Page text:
Find Familiar can be useless or overpowered
It heavily depends on how the DM treats the creature. Is it a second player's character, a reliable magical device, or a living pet (extremely loyal, but still independent)? Many tables stick to the former option as easiest one, despite the rules suggesting the latter. Which is not a bad thing, but make sure you're on the same page with the DM before choosing the spell.
Here's a bunch of possible downsides of the Find Familiar spell comparing to the Clairvoyance:
The familiar might have trouble with getting to the spot
The Find Familiar spell says the creature "always obeys your commands". However, it always acts independently. The results may vary, since every creature is definitely limited by its own physical and mental capabilities. Even staying in the same place can be challenging (you can try this yourself).
So the Wizard just says to a rat "go to the Chancellor's Room and wait there" and hopes it understood the task and can handle it. Fortunately, a rat is not a spider — the latter has the lowest INT score possible and worse navigation skills.
Probably not a problem if the Wizard can physically visit the room beforehand and just leave her/his familiar there. But for how long? Let's find out.
The familiar needs supplies to sustain itself
The familiar is a living being, and nothing in the rules says it doesn't need food, water or sleep. See Do familiars cast from Find Familiar need to eat and sleep?
You can't just plant it in a room and leave it there for days. A bird cage with food it probably the best option for a (relatively) long-term surveillance. On the other hand, spiders can easily survive without food for days. However, here's another problem...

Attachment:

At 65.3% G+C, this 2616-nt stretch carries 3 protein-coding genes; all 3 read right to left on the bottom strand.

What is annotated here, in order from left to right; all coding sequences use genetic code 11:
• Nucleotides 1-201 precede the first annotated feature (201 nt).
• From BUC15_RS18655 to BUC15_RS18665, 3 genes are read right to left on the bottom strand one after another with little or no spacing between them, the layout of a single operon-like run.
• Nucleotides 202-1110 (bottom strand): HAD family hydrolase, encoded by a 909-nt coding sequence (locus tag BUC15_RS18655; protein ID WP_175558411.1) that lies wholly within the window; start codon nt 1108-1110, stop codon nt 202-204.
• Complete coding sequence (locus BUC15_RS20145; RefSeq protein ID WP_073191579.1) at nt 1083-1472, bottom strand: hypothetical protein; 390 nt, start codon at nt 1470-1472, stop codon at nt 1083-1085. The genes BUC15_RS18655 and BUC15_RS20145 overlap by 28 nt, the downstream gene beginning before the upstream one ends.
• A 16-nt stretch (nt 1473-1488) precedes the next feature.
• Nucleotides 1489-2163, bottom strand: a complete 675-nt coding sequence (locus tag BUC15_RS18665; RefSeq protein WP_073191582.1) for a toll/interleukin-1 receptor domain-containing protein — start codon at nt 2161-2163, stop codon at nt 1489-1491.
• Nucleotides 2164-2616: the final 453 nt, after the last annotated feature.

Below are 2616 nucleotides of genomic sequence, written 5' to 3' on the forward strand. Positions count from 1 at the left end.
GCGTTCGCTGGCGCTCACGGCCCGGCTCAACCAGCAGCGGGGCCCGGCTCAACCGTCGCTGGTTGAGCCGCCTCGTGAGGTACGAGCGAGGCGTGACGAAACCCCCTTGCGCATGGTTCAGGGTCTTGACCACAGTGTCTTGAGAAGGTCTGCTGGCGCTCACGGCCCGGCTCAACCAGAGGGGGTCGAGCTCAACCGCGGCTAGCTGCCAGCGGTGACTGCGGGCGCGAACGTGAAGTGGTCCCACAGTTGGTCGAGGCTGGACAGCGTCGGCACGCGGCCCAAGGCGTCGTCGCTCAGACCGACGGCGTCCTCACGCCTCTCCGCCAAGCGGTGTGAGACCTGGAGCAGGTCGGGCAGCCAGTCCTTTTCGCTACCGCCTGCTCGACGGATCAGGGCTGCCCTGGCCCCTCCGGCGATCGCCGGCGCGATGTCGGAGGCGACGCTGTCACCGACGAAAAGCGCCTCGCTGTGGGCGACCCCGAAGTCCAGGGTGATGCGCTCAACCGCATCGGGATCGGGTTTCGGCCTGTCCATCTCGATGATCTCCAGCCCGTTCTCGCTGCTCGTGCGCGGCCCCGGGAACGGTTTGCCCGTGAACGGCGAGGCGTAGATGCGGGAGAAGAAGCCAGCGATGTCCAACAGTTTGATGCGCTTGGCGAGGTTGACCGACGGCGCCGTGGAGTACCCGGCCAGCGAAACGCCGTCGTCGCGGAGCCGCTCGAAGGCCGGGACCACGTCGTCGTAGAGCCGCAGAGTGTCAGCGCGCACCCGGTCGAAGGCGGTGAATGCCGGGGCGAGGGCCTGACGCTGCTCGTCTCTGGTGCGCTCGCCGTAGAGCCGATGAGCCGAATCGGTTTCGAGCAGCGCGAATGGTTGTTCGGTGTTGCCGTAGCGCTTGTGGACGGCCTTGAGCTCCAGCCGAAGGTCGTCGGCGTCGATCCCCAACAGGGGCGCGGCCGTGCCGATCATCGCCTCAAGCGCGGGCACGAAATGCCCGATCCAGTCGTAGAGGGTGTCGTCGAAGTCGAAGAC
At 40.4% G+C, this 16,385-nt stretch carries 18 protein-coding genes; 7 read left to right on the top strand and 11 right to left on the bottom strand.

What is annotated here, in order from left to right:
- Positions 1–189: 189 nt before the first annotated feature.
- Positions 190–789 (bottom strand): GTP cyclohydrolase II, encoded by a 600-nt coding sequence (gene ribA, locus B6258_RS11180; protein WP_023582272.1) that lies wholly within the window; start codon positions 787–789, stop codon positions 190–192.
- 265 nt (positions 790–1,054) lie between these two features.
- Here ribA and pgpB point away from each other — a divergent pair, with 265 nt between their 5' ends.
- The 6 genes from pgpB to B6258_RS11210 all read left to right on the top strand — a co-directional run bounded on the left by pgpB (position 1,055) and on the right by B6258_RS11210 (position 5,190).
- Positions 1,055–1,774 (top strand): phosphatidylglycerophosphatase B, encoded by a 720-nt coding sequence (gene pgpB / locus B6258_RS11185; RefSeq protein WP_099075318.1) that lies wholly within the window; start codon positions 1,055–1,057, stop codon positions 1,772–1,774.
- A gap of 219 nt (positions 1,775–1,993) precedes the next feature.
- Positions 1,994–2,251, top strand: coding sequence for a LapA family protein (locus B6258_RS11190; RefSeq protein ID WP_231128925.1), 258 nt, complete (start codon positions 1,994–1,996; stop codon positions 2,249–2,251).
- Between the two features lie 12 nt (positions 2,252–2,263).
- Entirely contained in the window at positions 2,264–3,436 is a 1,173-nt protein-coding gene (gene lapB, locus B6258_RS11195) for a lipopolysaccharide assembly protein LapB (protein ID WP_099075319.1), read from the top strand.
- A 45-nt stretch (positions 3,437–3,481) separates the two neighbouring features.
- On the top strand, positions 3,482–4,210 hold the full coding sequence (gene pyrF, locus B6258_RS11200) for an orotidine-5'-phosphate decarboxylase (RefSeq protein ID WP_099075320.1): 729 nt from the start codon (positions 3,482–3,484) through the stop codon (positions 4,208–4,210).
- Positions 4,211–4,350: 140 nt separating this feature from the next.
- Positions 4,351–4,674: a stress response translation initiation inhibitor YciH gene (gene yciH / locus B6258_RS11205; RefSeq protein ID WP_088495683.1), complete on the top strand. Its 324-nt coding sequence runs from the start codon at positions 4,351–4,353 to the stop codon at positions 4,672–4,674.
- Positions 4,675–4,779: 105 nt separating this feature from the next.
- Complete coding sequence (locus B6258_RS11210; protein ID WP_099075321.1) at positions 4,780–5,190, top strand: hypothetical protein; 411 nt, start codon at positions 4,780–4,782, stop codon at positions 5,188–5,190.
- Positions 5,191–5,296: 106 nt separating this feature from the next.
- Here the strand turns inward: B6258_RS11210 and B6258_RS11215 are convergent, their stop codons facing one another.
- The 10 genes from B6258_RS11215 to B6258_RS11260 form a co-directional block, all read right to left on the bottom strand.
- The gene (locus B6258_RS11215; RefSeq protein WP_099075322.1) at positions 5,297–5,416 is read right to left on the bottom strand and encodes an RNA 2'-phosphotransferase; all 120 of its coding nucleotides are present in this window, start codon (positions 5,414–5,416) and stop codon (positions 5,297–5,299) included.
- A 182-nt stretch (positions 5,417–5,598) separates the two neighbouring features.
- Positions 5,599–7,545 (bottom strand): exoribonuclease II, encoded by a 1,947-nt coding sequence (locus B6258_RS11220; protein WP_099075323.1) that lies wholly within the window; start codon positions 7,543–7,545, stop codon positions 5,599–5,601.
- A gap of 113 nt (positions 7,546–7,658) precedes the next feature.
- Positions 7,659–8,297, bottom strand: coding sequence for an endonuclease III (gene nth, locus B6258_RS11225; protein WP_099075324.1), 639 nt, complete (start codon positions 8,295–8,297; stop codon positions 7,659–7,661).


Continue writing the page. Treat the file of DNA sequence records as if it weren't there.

Familiar's senses might be limited
Spiders have eight eyes but poor eyesight, so they rely on touch and vibration instead. The same problem is true for bats, rats, lizards and most other forms except for birds and cats. The spell allow you to "see through your familiar's eyes", but it doesn't improve the creature's eyesight. The same is true for hearing — spiders are virtually deaf: they perceive sounds as touch. The DM might rationalize, that the spider isn't capable of conventional hearing, so when you "hear what it hears", you hear nothing.
And if a spider form was chosen as it's the smallest one, there's might be a problem with that.
A Tiny Spider is not so tiny
When you cast Find Familiar, the creature takes an animal form you choose from the list. However, you don't choose the particular size. You can't demand a extraordinary small cat. It is just a Tiny Cat. Or a Tiny Spider. Which can be the same size as the cat. This would be reasonable, since the familiar has to be big enough providing its capabilities of helping in combat or carrying up to 15lbs. See What, approximately, is the size of a Tiny creature?
The familiar is vulnerable
An obvious thing, but worth mentioning. Even if you managed to plant a little inconspicuous spider in the target room, and the DM ensures the spider gives you a perfect vision, the success is still not guaranteed. The spider can be eaten (by another spider) or smashed (deliberately or by accident). Comparing to this gambling, Clairvoyance is fail-proof and always leads to expected results.